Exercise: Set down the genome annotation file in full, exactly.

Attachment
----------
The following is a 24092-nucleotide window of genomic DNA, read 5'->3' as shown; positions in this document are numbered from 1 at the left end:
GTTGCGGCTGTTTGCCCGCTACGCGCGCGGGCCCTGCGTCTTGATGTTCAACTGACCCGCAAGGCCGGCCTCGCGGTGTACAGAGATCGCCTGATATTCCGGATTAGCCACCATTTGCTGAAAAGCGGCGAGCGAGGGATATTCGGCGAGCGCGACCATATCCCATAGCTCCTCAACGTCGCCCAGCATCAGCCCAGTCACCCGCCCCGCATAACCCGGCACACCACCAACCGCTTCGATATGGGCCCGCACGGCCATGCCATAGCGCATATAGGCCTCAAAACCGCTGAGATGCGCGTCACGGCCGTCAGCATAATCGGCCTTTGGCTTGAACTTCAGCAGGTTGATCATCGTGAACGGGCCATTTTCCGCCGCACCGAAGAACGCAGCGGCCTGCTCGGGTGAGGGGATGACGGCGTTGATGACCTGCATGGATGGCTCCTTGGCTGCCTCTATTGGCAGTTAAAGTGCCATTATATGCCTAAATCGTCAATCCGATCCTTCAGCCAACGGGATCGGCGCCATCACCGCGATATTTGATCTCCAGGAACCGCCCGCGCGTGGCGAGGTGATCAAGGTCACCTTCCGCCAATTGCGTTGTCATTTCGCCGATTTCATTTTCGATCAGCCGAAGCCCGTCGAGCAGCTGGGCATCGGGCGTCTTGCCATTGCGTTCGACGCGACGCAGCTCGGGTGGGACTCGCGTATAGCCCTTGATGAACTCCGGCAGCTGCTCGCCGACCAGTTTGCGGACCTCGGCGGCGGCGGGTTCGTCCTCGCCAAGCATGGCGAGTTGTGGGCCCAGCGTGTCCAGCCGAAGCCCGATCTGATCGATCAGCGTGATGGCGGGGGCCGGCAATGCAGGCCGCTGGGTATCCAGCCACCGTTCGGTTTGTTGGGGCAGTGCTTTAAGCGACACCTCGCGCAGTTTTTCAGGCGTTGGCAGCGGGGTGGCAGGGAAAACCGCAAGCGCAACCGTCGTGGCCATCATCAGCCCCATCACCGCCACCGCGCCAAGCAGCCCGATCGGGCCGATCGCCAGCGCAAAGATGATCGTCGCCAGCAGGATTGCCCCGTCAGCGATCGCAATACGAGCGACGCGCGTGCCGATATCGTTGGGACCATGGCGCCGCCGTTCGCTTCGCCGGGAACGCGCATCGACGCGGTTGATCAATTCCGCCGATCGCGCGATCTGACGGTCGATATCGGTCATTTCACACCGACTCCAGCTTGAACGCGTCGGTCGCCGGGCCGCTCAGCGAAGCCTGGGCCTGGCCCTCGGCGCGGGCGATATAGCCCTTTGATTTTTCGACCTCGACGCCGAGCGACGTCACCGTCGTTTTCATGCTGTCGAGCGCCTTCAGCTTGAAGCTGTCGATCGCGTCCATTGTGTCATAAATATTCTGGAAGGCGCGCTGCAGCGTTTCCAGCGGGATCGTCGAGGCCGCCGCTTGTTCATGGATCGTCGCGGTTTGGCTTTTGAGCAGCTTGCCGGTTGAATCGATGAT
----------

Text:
The following is a 24092-nucleotide window of genomic DNA, read 5'->3' as shown; positions in this document are numbered from 1 at the left end:
GTTGCGGCTGTTTGCCCGCTACGCGCGCGGGCCCTGCGTCTTGATGTTCAACTGACCCGCAAGGCCGGCCTCGCGGTGTACAGAGATCGCCTGATATTCCGGATTAGCCACCATTTGCTGAAAAGCGGCGAGCGAGGGATATTCGGCGAGCGCGACCATATCCCATAGCTCCTCAACGTCGCCCAGCATCAGCCCAGTCACCCGCCCCGCATAACCCGGCACACCACCAACCGCTTCGATATGGGCCCGCACGGCCATGCCATAGCGCATATAGGCCTCAAAACCGCTGAGATGCGCGTCACGGCCGTCAGCATAATCGGCCTTTGGCTTGAACTTCAGCAGGTTGATCATCGTGAACGGGCCATTTTCCGCCGCACCGAAGAACGCAGCGGCCTGCTCGGGTGAGGGGATGACGGCGTTGATGACCTGCATGGATGGCTCCTTGGCTGCCTCTATTGGCAGTTAAAGTGCCATTATATGCCTAAATCGTCAATCCGATCCTTCAGCCAACGGGATCGGCGCCATCACCGCGATATTTGATCTCCAGGAACCGCCCGCGCGTGGCGAGGTGATCAAGGTCACCTTCCGCCAATTGCGTTGTCATTTCGCCGATTTCATTTTCGATCAGCCGAAGCCCGTCGAGCAGCTGGGCATCGGGCGTCTTGCCATTGCGTTCGACGCGACGCAGCTCGGGTGGGACTCGCGTATAGCCCTTGATGAACTCCGGCAGCTGCTCGCCGACCAGTTTGCGGACCTCGGCGGCGGCGGGTTCGTCCTCGCCAAGCATGGCGAGTTGTGGGCCCAGCGTGTCCAGCCGAAGCCCGATCTGATCGATCAGCGTGATGGCGGGGGCCGGCAATGCAGGCCGCTGGGTATCCAGCCACCGTTCGGTTTGTTGGGGCAGTGCTTTAAGCGACACCTCGCGCAGTTTTTCAGGCGTTGGCAGCGGGGTGGCAGGGAAAACCGCAAGCGCAACCGTCGTGGCCATCATCAGCCCCATCACCGCCACCGCGCCAAGCAGCCCGATCGGGCCGATCGCCAGCGCAAAGATGATCGTCGCCAGCAGGATTGCCCCGTCAGCGATCGCAATACGAGCGACGCGCGTGCCGATATCGTTGGGACCATGGCGCCGCCGTTCGCTTCGCCGGGAACGCGCATCGACGCGGTTGATCAATTCCGCCGATCGCGCGATCTGACGGTCGATATCGGTCATTTCACACCGACTCCAGCTTGAACGCGTCGGTCGCCGGGCCGCTCAGCGAAGCCTGGGCCTGGCCCTCGGCGCGGGCGATATAGCCCTTTGATTTTTCGACCTCGACGCCGAGCGACGTCACCGTCGTTTTCATGCTGTCGAGCGCCTTCAGCTTGAAGCTGTCGATCGCGTCCATTGTGTCATAAATATTCTGGAAGGCGCGCTGCAGCGTTTCCAGCGGGATCGTCGAGGCCGCCGCTTGTTCATGGATCGTCGCGGTTTGGCTTTTGAGCAGCTTGCCGGTTGAATCGATGAT